“Before the game, I heard (Nabokov) was a little shaky on his pads, so they told us put the pucks on net. I was trying to get pucks to the net and it worked out pretty good. I was happy to see those guys put the rebounds in.” – Mikael Backlund
Revenge. Redemption. Relief.
Call it what you will, but on Friday evening the Calgary Flames sought a solution and found it through diligent checking, attention to detail and a cohesive, confident approach. When the final siren sounded, the stat sheet read 4-3 in favor of the Stampede City side, a score that flattered the Sharks and fueled the Flames.
Still smarting from the 9-1 whipping the Sharks laid on them the last time these two teams met, the Flames played this game with fervent fear and anxious aggression. All four lines contributed to the offensive attack with a couple of seldom-heard names and rarely-seen faces leading the onslaught.
Rookie Mikael Backlund, exiled to the press box for much of the post-Olympic stretch, was pressed into action and responded with a two-assist effort for the first multi-point game of his still embryonic career. Jamal Mayers also contributed a pair of helpers for his first two-point outing since being acquired from Toronto in the Dion Phaneuf trade.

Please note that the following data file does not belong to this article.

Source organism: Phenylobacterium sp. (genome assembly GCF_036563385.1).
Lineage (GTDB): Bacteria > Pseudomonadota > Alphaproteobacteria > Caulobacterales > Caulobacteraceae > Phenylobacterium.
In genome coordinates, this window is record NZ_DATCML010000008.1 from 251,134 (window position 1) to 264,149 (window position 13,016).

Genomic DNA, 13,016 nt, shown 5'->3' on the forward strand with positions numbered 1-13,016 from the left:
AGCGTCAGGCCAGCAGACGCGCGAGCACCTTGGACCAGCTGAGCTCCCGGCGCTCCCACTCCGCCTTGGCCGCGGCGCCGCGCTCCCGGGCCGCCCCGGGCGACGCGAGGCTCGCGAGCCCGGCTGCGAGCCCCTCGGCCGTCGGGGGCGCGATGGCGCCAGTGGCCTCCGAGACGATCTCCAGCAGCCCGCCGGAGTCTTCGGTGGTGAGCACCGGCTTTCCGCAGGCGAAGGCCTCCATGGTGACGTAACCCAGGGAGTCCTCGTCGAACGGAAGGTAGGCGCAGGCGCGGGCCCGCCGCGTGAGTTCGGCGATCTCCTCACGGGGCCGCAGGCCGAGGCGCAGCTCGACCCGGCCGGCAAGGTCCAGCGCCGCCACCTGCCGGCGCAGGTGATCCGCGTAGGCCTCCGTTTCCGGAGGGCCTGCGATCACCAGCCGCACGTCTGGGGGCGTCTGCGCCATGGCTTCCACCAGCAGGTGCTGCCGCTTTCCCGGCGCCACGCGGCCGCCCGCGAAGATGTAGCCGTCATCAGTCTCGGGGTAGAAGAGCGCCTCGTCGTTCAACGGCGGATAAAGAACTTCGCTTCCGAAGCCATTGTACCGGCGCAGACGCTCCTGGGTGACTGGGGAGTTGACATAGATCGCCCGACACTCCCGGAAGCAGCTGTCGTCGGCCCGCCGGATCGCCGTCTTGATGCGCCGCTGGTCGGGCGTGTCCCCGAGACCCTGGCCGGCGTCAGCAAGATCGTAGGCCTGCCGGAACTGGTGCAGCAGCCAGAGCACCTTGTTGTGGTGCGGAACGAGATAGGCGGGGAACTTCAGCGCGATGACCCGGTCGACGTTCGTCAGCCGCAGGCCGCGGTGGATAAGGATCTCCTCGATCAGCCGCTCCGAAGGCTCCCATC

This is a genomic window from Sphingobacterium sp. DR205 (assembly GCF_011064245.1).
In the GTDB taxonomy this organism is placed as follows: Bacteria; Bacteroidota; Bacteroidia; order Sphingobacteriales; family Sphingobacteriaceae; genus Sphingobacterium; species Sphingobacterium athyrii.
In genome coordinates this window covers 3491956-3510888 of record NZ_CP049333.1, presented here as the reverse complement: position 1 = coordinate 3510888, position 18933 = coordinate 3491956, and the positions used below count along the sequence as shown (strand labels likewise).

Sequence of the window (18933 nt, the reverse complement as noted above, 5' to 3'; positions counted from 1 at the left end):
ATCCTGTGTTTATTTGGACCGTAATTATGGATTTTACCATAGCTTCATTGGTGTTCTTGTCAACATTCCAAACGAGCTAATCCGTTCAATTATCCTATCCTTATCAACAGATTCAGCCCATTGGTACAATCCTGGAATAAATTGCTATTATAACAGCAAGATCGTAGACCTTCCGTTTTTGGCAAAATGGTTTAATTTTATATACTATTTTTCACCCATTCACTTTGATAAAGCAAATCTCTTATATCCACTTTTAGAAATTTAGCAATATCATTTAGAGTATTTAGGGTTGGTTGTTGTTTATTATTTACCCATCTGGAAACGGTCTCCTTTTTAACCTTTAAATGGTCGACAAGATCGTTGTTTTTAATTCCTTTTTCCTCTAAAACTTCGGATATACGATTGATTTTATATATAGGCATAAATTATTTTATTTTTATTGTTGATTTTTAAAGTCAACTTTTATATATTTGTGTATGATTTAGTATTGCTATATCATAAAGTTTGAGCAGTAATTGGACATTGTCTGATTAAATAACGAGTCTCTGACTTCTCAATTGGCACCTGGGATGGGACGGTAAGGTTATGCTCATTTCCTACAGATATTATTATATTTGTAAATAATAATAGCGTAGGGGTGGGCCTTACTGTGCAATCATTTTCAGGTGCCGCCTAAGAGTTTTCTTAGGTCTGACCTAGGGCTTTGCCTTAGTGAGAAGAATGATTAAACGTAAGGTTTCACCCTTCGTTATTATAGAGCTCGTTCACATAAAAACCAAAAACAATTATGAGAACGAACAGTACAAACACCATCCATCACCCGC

Jarome Iginla notched 2/3 of a Gordie Howe hat-trick, scoring his first goal in four outings to open the scoring less than four minutes into the affair before tossing knuckles with Ryane Clow in a spirited tilt that had the Saddledome throng buzzing and chanting the captain’s name.
Nigel Dawes – another press box immigrant – scored his first goal in 21 games and provided fresh legs and infectious energy into the Flames attack. Eric Nystrom, continuing an optimistic purge that has seen him return to the form that he showed when the team was sitting on the top rung of the division ladder, scored the eventual game-winning goal midway through the middle stanza.
As impressive and necessary as the victory was, the story is still a cautionary tale. Calgary caught San Jose in the midst of one their patented and predicable late-season swoons and although they were sounding outplayed for 50 minutes, they still managed to snare a couple of late goals to make the final 90 seconds a nail-biting adventure.
Both of the Sharks late-game tallies were caused by careless and sloppy giveaways by the Flames, mistakes that cannot be allowed to occur if they are going to right their still-lilting ship and steer the vessel into what are certain to be Shark infested post-season waters.
The Detroit Red Wings, who pulled off a minor miracle three hours north in Edmonton by scoring the tying goal with .02 ticks – yes, that’s .02 – left on the clock to earn a single point aren’t going to go away. Nashville just keeps on winning and Phoenix, well, their story is the story of the year – in any sport.
No, if the Flames are going to do this, they need to do it themselves. A replay of the final two minutes that turned a comfortable conclusion into a frenzied finish is not acceptable.